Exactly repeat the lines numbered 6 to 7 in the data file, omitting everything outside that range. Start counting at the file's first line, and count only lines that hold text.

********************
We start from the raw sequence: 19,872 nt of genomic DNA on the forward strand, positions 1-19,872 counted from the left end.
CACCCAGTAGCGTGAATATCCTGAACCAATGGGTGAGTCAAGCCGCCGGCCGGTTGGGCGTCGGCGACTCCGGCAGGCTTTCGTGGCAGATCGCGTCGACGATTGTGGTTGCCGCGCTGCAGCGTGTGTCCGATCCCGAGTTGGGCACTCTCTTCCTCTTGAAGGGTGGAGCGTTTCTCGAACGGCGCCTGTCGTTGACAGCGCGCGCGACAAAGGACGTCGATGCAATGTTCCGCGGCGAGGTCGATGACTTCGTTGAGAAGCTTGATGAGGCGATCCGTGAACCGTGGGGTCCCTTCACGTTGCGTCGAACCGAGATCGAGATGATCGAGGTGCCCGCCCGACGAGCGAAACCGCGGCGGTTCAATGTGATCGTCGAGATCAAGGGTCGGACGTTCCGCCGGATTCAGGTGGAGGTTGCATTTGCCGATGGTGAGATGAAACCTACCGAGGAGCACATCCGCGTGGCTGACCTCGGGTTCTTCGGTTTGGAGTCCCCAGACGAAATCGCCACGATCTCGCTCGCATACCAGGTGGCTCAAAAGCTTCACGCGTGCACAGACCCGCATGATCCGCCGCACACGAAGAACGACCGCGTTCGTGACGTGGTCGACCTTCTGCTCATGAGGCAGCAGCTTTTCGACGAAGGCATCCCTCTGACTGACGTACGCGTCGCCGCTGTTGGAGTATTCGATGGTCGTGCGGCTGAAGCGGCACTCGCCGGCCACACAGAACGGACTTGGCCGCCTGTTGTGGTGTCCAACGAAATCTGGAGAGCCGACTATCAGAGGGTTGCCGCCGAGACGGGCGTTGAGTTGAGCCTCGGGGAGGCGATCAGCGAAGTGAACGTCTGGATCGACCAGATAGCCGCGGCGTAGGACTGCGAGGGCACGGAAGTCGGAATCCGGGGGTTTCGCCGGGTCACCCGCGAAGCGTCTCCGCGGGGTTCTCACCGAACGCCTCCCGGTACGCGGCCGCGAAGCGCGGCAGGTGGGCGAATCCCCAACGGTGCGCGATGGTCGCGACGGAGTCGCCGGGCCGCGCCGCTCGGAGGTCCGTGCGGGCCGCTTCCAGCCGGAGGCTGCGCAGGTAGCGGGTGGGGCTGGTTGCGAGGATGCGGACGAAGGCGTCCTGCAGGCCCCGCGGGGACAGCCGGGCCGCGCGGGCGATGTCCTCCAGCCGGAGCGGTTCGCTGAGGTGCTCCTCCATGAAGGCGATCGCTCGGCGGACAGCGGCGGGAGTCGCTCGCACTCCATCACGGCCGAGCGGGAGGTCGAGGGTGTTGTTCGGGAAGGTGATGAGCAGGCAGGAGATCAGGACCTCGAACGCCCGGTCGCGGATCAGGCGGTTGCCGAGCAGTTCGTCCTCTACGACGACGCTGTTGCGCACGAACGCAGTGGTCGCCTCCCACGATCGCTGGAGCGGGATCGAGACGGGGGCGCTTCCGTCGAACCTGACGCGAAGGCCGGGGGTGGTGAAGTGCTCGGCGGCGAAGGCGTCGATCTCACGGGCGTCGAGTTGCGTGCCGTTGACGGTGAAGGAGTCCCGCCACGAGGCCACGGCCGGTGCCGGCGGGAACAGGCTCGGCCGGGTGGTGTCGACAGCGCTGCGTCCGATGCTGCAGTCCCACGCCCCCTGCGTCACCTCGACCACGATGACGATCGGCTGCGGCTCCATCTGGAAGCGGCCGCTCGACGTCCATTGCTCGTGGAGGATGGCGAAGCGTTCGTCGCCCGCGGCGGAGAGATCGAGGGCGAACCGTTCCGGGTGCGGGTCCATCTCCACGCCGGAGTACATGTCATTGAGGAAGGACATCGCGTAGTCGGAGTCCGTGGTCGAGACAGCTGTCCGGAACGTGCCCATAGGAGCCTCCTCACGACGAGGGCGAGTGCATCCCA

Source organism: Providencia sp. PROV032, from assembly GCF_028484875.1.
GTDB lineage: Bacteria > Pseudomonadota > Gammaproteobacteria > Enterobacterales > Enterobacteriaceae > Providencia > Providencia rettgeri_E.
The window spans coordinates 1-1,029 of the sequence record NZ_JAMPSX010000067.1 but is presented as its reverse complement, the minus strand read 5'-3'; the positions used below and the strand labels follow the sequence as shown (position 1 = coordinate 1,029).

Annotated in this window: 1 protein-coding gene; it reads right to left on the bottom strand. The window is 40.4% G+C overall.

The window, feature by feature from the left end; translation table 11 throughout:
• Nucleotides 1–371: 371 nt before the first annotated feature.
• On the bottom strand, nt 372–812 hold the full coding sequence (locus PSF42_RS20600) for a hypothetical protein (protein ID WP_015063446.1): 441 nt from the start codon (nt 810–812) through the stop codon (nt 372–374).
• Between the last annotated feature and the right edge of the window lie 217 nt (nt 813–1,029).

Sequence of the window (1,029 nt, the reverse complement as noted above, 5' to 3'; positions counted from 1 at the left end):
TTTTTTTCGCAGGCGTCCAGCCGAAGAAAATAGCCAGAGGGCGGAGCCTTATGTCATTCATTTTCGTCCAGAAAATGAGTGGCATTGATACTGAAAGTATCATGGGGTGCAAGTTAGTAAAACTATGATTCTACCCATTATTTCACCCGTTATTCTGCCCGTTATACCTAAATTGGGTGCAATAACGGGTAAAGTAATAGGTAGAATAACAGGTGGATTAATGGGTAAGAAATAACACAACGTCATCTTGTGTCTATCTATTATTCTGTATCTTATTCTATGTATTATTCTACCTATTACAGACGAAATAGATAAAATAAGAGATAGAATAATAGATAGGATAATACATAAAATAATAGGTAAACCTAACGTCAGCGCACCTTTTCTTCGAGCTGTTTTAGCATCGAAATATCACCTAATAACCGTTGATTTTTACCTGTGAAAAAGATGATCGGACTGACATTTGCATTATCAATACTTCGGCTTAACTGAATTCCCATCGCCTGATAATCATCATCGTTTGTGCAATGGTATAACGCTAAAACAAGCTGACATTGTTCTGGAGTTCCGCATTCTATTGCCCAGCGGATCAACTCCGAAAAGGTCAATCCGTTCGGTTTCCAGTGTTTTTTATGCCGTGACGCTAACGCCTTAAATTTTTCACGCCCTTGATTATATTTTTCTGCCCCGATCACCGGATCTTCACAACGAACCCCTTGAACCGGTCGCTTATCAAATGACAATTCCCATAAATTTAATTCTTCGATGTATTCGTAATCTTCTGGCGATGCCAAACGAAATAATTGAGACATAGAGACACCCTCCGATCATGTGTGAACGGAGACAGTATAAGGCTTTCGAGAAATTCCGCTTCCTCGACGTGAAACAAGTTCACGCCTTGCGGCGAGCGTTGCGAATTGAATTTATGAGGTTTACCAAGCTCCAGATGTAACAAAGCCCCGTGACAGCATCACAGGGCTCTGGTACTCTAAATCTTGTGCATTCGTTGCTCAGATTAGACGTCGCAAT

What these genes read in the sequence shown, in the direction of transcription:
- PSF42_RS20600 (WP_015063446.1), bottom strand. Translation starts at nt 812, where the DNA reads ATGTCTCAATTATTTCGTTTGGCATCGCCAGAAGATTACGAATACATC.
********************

Annotated in this window: 1 protein-coding gene; it reads right to left on the bottom strand. The window is 40.4% G+C overall.

The window, feature by feature from the left end; translation table 11 throughout: